Andreas del Rio of Mexico
Necessary for all life.
Named after the Scandinavian goddess Vanadis, vanadium is a soft, shiny, bright silvery-white metal. It is corrosion-resistant, except to most acids, and despite being a soft metal in pure form, it hardens and strengthens other metals in alloys by a tremendous degree. Vanadium-steel alloys are used in armor plating, piston rods, crankshafts and other uses where a very strong metal is needed, such as frames in high-rise buildings and oil drilling platforms. Vanadium is also used in ceramics, glass and dyes as well as a chemical catalyst.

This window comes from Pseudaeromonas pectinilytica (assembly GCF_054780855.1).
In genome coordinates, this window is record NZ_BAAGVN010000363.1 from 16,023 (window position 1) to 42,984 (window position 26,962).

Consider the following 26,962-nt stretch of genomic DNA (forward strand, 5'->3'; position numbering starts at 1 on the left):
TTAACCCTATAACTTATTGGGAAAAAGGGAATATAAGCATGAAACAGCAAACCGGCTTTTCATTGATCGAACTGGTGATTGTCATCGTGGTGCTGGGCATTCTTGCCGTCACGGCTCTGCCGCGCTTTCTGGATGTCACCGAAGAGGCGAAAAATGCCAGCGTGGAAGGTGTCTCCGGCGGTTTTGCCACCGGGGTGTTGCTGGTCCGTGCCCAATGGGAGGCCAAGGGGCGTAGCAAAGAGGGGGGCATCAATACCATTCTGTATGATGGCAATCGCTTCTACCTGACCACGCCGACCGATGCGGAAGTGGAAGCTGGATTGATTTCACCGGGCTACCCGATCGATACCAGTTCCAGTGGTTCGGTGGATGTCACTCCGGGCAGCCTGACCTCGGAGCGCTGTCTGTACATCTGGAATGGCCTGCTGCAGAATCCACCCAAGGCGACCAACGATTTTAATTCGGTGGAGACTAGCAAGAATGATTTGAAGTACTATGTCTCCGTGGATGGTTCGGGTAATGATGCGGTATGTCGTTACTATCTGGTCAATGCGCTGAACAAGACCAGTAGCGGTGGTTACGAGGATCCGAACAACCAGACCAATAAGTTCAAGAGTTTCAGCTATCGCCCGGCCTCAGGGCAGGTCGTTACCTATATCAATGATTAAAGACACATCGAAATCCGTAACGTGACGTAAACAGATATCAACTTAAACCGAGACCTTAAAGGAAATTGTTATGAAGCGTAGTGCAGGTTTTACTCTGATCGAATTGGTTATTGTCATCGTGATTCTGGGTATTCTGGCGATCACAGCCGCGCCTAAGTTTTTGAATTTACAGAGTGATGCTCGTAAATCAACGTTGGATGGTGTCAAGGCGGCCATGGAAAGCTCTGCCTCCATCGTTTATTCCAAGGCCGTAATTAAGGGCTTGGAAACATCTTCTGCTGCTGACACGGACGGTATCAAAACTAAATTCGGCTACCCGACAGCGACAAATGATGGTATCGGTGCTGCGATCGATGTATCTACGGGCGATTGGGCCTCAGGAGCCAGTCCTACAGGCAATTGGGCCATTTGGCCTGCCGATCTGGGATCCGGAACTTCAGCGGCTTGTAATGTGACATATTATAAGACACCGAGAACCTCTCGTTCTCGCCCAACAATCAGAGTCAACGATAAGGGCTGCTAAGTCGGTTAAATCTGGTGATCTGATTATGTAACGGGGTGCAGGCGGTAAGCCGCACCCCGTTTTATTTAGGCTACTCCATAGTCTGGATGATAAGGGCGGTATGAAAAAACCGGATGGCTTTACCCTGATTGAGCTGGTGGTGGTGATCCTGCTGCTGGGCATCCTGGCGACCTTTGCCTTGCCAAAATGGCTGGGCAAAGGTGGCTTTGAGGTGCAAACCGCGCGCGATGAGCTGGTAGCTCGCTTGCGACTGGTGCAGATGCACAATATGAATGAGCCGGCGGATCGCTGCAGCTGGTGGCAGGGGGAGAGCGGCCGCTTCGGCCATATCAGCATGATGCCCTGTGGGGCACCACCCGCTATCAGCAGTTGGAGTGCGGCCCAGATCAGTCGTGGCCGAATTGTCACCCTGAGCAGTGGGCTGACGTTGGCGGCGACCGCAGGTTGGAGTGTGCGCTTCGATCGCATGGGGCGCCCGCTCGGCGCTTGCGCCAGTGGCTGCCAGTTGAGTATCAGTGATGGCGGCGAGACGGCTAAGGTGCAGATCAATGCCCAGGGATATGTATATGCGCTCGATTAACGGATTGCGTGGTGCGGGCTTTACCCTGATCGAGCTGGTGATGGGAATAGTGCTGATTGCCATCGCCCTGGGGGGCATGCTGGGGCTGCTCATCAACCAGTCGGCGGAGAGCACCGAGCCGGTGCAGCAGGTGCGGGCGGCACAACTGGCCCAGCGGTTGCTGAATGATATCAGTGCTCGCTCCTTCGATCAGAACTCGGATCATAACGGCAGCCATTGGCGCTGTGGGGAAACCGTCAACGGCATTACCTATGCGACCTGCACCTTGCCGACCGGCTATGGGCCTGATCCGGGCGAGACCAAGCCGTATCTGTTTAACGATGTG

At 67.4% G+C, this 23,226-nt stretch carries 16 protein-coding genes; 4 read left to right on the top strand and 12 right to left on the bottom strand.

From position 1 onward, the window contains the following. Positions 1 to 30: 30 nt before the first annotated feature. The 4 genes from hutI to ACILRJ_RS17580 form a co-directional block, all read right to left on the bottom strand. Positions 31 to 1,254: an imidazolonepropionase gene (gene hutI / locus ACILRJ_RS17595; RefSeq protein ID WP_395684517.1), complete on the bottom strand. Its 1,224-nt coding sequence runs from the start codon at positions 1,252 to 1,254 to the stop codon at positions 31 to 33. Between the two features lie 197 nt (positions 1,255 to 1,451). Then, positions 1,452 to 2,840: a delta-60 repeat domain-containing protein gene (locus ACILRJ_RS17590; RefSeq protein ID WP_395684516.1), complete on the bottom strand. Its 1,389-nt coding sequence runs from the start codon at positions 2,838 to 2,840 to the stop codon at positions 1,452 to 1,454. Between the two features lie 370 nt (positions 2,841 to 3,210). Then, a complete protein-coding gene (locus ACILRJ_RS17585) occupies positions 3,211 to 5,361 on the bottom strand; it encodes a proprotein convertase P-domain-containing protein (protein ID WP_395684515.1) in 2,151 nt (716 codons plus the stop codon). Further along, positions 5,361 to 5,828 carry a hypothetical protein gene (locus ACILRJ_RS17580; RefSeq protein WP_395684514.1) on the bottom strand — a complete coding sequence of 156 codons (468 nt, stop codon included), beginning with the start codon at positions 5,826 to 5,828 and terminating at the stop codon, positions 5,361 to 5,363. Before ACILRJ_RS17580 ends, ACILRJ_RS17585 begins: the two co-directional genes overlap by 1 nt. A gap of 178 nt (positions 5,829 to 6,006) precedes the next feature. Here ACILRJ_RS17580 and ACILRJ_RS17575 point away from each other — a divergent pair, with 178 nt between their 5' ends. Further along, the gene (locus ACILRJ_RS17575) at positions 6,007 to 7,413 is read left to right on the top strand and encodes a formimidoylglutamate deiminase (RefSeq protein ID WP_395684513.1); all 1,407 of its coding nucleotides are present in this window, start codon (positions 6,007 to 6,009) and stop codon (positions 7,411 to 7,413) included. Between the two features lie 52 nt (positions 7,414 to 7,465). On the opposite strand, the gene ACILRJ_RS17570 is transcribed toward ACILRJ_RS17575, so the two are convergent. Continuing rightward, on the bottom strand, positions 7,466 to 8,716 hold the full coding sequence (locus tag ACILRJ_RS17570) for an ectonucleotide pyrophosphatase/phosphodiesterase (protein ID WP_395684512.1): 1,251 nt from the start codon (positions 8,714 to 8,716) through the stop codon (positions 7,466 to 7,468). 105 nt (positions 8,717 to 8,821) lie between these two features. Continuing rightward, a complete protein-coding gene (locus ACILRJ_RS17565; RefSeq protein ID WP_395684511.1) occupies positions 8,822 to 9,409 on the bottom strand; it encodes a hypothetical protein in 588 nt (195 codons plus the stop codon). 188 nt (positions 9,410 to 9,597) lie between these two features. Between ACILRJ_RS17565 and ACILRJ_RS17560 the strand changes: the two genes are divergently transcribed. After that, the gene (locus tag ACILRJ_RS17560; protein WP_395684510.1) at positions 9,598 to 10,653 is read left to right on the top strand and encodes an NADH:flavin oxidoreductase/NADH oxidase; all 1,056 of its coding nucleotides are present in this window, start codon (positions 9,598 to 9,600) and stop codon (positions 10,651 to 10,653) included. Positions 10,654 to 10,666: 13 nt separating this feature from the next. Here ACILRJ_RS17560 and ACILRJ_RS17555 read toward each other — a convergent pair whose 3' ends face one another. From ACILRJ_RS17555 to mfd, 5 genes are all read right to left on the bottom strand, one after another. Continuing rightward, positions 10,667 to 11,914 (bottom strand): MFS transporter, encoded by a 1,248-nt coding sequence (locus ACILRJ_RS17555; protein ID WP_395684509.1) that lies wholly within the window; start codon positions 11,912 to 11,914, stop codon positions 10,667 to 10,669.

Vanadium is an essential trace element for most species. Vanadium is believed to be important in bone development. Deficiencies in vanadium reduce growth and impair reproduction in rats and chickens.
Role in Life Processes
Necessary for full health of plants and animals.
Vanadium occurs in many minerals in minute quantities. It is not mined from any specific mineral, but rather obtained as a by-product from other mining processes. Vanadium is extracted from magnetite concentrations in layered mafic igneous rocks, mainly in South Africa, and from sandstone uranium deposits in Russia, China and the U.S. It is also recovered from Venezuelan crude oil, where it occurs in small amounts. Some vanadium-bearing minerals include carnotite, descloizite, vanadium sulfide (patronite) and vanadinite.